In the days following the tornado, Major Lauren Effer, divisional director of women’s ministries, Quebec Division, spoke to many local residents at the shelter.

“So many people were numb,” Major Effer notes. “Everybody was saying, ‘I can’t believe this happened. I thought it was safe here.’

“One woman I spoke to came home to her apartment after the tornado hit and her bathroom ceiling had collapsed,” Major Effer shares. “There was water in the bedrooms and her windows were all blown out. She was stunned.”

Drawing on EDS personnel from around the Quebec Division, as well as the Ontario Great Lakes Division, the Army’s response in Gatineau was both larger and longer than its response in Ottawa.

“The same EF3 tornado hit both areas, but in Ottawa it was an affluent neighbourhood, while in Gatineau, it was a lower-income area,” explains Goodyear. “As a result, few people in Ottawa had to stay in a shelter. In Gatineau, there were significant numbers because there were 600 people displaced. Several apartment buildings were damaged, and there wasn’t anywhere for them to go.”

As The Salvation Army concludes its tornado response, Goodyear says he appreciates all the volunteers who took part, and encourages all Salvationists to consider EDS training. “If you want to be able to help if something happens in your area or in another community, get the training now—don’t wait for something to happen.”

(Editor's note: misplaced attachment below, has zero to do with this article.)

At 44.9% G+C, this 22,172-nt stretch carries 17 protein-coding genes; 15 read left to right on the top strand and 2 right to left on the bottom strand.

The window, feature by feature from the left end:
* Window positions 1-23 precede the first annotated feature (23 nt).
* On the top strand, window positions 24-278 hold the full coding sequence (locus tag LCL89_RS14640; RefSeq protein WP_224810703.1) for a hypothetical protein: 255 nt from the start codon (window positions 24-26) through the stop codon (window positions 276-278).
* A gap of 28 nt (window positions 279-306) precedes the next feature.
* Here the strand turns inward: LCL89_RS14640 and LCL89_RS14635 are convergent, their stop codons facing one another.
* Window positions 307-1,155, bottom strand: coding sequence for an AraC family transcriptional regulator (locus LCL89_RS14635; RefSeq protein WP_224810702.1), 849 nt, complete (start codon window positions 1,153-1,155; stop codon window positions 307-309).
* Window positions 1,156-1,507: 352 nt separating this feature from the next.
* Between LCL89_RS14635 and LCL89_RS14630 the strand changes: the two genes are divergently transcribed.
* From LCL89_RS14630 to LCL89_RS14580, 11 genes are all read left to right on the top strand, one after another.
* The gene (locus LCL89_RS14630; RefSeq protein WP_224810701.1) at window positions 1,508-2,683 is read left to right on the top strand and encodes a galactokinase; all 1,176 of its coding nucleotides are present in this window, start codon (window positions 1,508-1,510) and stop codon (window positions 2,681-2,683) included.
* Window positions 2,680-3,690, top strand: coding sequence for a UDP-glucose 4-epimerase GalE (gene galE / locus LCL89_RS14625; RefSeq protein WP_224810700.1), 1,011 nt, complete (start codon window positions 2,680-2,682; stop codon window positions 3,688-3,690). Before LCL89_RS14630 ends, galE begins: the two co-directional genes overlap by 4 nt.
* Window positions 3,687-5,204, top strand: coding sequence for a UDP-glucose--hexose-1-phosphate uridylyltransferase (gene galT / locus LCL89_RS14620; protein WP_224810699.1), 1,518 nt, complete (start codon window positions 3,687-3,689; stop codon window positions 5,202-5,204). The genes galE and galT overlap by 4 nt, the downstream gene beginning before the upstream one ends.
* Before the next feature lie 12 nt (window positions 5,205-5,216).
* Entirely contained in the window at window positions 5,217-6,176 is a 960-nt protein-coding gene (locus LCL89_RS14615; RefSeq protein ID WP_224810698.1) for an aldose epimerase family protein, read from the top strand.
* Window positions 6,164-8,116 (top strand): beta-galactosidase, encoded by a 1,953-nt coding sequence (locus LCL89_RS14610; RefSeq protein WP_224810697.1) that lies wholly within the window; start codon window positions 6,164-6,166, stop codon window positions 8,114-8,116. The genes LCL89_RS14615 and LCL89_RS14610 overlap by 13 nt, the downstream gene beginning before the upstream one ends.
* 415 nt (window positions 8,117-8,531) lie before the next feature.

With reporting by Caroline Franks.

By the Numbers


  • 11 days (September 21-October 1)
  • 3,300 meals served
  • 125 emotional and spiritual care connections while delivering packed lunches and water to residents in the hardest hit neighbourhood
  • 2 canteens deployed (1 stationary and 1 roving)
  • 2 reception centres cared for with snacks and hydration
  • 84 families received emergency food from community and family services at the Booth Centre


  • 17 days (September 22-October 8)
  • 7,588 meals served
  • 6,400 cups of coffee supplied
  • 128 emotional and spiritual care connections
  • 2 canteens deployed
  • 350 families served at the distribution centre (approximately 1,042 individuals)
  • 1,602 hours given by volunteers, employees and officers